While most of those in society who choose to go along with limits on freedom complain of the isolation of sitting indoors, or of limited in-person interactions, most of those residing in long-term care facilities are simply at the mercy of what is happening around them.

These people, in many cases, have lived long, productive and impressive lives, and they’re are already isolated in so many ways.

But, for their own good, they’re told, they’re being kept away from those they love, and away from things which bring them joy.

Toronto’s government website states that the city’s long-term care residents can only be seen by “essential visitors.”

What and who is “essential” is of course relative to individuals, but not to the bureaucracy.

There are those out there who believe the government is looking out for their best interests, specifically when it comes to placing limits on commerce, mobility and social gatherings amid a pandemic.

Then there are those who understand the wise words of former President Ronald Reagan: “Government is not the solution to our problem, government is the problem.”

This is not to oversimplify the issue, or the world’s current health crisis.

Governments are made up of people, and some of them have good intentions. Some bureaucrats surely have families, too.

But the overall handling of the pandemic response by governments in Canada, the U.S. and much of Europe is an example of how quickly blanket policies such as lockdowns can exacerbate already bad situations.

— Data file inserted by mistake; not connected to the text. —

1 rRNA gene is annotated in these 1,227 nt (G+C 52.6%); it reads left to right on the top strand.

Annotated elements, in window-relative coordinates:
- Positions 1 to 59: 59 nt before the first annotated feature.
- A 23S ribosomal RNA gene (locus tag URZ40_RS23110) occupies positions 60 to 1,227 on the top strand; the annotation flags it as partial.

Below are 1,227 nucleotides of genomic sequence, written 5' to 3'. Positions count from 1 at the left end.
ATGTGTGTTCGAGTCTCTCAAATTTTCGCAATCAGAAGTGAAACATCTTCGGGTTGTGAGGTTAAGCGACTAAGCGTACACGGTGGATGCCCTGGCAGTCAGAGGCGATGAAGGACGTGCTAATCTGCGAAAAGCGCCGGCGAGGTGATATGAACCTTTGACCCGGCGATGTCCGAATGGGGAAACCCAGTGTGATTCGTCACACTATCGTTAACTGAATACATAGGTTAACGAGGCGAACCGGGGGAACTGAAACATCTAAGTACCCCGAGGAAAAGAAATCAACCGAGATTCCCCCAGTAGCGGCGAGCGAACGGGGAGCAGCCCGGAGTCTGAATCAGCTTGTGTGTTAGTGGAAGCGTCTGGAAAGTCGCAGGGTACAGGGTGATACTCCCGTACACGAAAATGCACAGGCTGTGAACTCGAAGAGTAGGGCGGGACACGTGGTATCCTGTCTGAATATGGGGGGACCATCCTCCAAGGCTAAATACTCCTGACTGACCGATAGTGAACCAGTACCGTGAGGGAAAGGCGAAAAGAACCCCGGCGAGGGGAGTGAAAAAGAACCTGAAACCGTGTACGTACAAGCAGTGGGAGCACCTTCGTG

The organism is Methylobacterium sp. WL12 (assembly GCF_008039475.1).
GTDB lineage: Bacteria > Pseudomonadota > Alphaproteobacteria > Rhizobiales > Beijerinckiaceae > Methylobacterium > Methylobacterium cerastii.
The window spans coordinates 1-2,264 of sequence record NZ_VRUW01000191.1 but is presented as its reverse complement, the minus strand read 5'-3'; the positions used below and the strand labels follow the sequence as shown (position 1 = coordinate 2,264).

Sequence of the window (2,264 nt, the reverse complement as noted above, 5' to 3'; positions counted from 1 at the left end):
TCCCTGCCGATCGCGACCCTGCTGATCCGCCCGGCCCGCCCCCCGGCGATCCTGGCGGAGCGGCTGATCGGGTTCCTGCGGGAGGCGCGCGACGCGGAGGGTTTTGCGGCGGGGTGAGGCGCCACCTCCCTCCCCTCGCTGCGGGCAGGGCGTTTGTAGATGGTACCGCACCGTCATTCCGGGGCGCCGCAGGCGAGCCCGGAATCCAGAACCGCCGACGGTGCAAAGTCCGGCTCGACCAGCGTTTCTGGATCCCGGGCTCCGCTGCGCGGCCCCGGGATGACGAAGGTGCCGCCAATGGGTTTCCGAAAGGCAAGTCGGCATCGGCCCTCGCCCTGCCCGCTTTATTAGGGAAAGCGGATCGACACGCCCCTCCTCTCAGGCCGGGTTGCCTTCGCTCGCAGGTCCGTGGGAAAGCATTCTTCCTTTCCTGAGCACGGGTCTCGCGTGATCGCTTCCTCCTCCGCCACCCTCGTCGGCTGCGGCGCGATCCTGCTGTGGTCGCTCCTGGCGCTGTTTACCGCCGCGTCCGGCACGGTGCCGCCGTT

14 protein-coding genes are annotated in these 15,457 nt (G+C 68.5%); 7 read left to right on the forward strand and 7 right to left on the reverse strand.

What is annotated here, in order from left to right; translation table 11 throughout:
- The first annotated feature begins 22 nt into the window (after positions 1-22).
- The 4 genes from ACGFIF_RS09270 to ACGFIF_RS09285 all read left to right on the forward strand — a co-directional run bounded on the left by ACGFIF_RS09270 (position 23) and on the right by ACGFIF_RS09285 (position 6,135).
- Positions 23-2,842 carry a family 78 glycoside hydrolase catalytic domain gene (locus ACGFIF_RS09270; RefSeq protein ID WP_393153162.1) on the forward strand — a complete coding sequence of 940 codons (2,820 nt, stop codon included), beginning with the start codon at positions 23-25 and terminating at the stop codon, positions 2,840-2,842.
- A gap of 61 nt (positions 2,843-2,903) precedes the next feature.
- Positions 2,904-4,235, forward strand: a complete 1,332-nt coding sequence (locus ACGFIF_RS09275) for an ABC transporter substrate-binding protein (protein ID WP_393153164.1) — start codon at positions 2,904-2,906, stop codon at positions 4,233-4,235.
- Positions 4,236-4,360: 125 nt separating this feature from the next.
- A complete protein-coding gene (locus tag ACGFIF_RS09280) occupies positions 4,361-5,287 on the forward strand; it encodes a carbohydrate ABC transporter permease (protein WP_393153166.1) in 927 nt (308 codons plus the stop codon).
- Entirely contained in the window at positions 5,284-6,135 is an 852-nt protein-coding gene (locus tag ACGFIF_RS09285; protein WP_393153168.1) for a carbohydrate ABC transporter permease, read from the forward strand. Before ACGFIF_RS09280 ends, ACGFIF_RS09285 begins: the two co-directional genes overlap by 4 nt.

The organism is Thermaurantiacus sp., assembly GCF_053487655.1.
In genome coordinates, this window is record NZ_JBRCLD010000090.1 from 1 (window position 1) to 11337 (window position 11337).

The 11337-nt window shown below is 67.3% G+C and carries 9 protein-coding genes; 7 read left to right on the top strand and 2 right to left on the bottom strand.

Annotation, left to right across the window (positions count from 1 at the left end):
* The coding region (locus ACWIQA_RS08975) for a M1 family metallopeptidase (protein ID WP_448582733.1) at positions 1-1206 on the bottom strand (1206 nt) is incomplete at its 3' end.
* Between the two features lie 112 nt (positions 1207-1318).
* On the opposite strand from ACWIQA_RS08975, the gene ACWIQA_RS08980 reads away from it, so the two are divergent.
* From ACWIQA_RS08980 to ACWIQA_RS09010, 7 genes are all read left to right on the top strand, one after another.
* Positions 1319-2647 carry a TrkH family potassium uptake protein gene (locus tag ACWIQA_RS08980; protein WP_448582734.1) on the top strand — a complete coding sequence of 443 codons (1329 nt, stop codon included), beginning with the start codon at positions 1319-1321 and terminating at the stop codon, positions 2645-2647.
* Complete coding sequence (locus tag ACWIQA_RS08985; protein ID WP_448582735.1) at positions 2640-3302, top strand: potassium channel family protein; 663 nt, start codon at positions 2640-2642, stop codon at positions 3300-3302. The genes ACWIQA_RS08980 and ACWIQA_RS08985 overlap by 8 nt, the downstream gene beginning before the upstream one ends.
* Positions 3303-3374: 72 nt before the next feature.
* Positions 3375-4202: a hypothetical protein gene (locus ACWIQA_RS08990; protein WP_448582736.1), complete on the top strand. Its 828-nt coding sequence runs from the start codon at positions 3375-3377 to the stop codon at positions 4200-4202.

What is the point of locking people down if it’s robbing them of their will to live?

How did civilized societies arrive at a place where protecting people equates to stripping them of their dignity and mental health?

Russell lived in Canada, where there are apparently physicians who subscribe to the Dr. Jack Kevorkian approach to medicine, and they’re waiting in the wings to administer a quick, painless death for those who have lost the will to go on after experiencing the isolation of restrictive lockdowns.

Doctor-assisted suicide is illegal nearly everywhere in the U.S. for a reason: It’s a state-sanctioned practice that depreciates the human condition, preying on the emotionally or psychologically vulnerable, while simultaneously playing God.

Proponents for euthanizing the sick argue the practice allows people to die with dignity.

But there is nothing dignified about a person being tormented by isolation to the point where they seek, and are offered, an escape from the forced nightmare their life has become.

In Canada, unwell people have the option to be killed with the help of those whose pledge was to do no harm.

But more broadly, why aren’t seniors given the option to roll the dice and live their lives free from the psychological torment of isolation?

Sure, in some cases, isolation for the frail from potentially sick people is the best bad option.

But lockdowns, generally speaking, are supposed to protect the elderly, yet these authoritarian measures can be just as harmful, if not more damaging, than the disease itself.

One can overcome an infection of the coronavirus, no matter their physical condition.

Suicide is permanent, as can be the loss of one’s cognitive and motor functions.

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Johnathan Jones has worked as a reporter, an editor, and producer in radio, television and digital media.
Johnathan "Kipp" Jones has worked as an editor and producer in radio and television. He is a proud husband and father.